We arrived at 10:30, driving through a tree-lined residential neighborhood to the building that is my new home. As I ran up the front steps to gather the keys, my mother prepared herself: it was photo-taking time. Obviously we took one with my new keys. I am so excited to be here.
Then we moved boxes from the car into my small bedroom. When I say small, I mean it's just about the perfect size for me. Just about.
After an hour of that, my parents and I boarded the "J" train from Jamaica Avenue and rode about 45 minutes into Manhattan — yeah, my neighborhood is pretty far from downtown. But the train ride is mostly elevated, and I've got a great view and some fun podcasts/books/news articles to entertain myself with, so I'm not worried.
We stopped by 20 Cooper Square, otherwise known as the home of NYU's Arthur L. Carter Journalism Institute, otherwise known as my home away from home. There, I interviewed with Prof. Mitchell Stephens to see if he would let me help him do research for a biography he's writing — I know, I thought it sounded perfect, too!
The interview lasted an hour, and the whole time I couldn't figure out how it was going. I can usually tell, can usually read people, but this job that I wanted so much was proving itself to be somewhat difficult. In the end, I was given a stack of papers and told to fact-check. I'm pretty excited, not gonna lie. Total nerd alert.
And then I picked up my NYU ID card!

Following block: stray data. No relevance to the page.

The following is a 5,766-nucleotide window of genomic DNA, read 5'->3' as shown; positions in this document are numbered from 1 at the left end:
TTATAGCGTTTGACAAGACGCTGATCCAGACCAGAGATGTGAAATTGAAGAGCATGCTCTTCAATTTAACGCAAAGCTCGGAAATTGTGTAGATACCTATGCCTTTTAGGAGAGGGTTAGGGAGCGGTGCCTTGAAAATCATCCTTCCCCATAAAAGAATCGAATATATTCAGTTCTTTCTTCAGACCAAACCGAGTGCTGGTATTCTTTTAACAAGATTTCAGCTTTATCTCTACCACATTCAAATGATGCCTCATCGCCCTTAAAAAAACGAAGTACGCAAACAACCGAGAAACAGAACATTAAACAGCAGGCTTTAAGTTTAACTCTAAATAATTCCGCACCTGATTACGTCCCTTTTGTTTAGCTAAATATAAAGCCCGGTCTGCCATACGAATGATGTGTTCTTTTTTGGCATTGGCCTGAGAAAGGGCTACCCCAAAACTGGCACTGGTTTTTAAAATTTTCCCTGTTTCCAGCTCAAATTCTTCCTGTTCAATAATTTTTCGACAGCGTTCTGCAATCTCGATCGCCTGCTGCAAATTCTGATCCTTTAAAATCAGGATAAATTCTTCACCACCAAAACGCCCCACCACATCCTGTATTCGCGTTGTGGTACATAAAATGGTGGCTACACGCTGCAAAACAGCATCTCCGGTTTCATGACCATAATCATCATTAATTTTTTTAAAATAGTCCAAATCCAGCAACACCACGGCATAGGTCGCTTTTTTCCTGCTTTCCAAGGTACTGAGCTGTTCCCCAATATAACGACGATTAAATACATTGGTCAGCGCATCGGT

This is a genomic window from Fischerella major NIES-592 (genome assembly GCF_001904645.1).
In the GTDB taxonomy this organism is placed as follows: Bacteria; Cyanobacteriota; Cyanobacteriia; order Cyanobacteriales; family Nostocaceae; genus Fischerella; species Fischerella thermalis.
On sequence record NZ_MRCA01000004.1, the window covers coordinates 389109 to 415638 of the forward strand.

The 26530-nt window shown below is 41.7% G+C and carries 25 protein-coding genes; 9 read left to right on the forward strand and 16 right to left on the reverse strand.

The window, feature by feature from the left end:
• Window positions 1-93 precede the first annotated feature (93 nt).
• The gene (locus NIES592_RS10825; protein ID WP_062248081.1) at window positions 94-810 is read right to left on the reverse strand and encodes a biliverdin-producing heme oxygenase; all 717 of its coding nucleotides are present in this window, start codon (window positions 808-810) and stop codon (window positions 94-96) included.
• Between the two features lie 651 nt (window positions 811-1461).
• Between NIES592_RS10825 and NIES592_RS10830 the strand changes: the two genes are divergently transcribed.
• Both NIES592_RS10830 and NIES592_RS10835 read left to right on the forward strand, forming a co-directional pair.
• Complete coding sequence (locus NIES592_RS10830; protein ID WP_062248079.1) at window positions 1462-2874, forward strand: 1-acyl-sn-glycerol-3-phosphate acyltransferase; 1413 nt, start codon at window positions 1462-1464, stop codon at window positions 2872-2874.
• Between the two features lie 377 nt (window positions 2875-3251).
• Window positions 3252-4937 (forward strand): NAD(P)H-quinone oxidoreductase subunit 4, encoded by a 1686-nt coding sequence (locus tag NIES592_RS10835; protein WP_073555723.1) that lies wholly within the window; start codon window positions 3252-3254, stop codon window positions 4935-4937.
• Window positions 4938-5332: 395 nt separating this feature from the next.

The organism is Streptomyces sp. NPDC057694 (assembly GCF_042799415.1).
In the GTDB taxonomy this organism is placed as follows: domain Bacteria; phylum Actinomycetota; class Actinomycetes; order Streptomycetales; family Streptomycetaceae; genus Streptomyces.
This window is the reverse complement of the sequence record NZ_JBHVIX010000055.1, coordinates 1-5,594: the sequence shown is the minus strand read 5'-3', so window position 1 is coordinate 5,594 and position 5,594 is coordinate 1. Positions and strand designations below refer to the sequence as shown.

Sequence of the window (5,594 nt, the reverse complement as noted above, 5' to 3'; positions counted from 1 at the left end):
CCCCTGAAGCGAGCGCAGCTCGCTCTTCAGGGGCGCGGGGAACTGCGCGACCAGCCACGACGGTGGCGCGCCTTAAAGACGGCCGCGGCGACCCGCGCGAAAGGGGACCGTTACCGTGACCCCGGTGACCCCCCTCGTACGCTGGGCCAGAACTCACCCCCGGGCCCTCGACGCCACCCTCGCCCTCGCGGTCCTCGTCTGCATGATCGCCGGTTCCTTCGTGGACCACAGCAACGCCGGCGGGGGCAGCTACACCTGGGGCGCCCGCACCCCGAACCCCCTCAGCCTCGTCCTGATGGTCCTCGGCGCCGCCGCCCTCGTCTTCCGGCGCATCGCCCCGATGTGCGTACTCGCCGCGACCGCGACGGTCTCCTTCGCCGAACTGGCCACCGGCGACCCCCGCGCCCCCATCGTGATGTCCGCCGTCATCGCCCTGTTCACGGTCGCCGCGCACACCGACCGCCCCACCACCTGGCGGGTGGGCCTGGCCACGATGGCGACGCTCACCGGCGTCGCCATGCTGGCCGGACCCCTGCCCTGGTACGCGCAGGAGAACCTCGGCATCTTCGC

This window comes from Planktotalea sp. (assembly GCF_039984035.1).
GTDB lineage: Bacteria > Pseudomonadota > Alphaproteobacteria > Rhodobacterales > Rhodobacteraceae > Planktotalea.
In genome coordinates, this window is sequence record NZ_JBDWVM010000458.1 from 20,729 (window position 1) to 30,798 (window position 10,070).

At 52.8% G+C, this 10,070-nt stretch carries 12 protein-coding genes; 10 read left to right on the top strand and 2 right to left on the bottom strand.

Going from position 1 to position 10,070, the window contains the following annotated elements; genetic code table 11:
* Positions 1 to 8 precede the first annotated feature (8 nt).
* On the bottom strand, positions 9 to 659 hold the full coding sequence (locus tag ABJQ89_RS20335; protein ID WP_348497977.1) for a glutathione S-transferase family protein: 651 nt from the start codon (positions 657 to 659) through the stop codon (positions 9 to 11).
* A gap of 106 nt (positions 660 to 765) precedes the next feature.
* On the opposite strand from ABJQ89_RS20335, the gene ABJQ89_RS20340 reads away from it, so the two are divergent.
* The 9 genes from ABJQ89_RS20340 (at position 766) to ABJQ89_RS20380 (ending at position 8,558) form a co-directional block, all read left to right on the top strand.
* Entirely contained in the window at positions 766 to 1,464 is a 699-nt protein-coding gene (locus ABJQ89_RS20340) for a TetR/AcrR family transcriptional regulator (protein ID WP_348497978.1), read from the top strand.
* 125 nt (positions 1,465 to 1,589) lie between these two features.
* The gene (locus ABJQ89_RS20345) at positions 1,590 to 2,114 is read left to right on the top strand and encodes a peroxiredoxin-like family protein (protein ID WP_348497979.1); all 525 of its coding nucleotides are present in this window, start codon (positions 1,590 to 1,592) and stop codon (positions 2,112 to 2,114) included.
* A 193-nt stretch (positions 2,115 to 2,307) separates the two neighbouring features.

We had a delicious lunch at Katz's Delicatessen, which is an experience in itself. We walked into a large room filled with people where a brusque man handed us a pink ticket with the warning that if we lost it, we would be forced to pay a $50 fine. Yikes. Another man, who called my mother "baby," which totally threw me off, showed us to our table. I ordered a reuben sandwich and am planning on eating the second half for lunch today. Cause it was absolutely huge.
Afterwards, we rode home and spent the evening unpacking. We've made a ton or progress. All the boxes are empty and what remains to be done involves personalizing the place — curtains, shelves of knickknacks, and a bookshelf.
I was in bed by 9:15 p.m. I have definitely mastered the NYC party life ;)
I'm not going to lie; when I went to bed last night I was feeling incredibly unsure of myself. During the drive up, I sent this text to a friend:
And while I knew that the second part was true, I was really feeling the first part. It didn't hit me until we drove into the city that I'm really doing this, this thing that I've dreamed about for three years. I'm moving to New York City. I'm going to grad school for journalism. I'm staking everything on the hope that this will work out and be my future.
The fear that I'm wrong is overwhelming. So going to bed last night, I was filled with unease and worry.
I woke up at peace and contented. I looked around my room and thought, "This is home." I went for a walk around the neighborhood, where I forgot for a second that I'm in New York and I smiled at a stranger.
He did not respond in kind. Lesson learned.
I also got lost, but refused to pull out my GPS and managed to make my way back home. In doing so, I've gained an understanding of the layout of this place, and I feel even more at home.
I honestly can't believe this is my life right now. And as scared as I am, I know that if I hadn't taken this step, I would regret it forever. I would spend every day wishing I were here, wishing I were stepping out into the blind and praying for God to catch me on the way down.
And yet I feel so okay. Because no matter what happens, God will catch me. I might live in this city for the rest of my life — I hope that's what happens. But I might not. Either way, it will be alright.
I've been in the city for 24 hours now. I can't wait for the thousands of hours to come.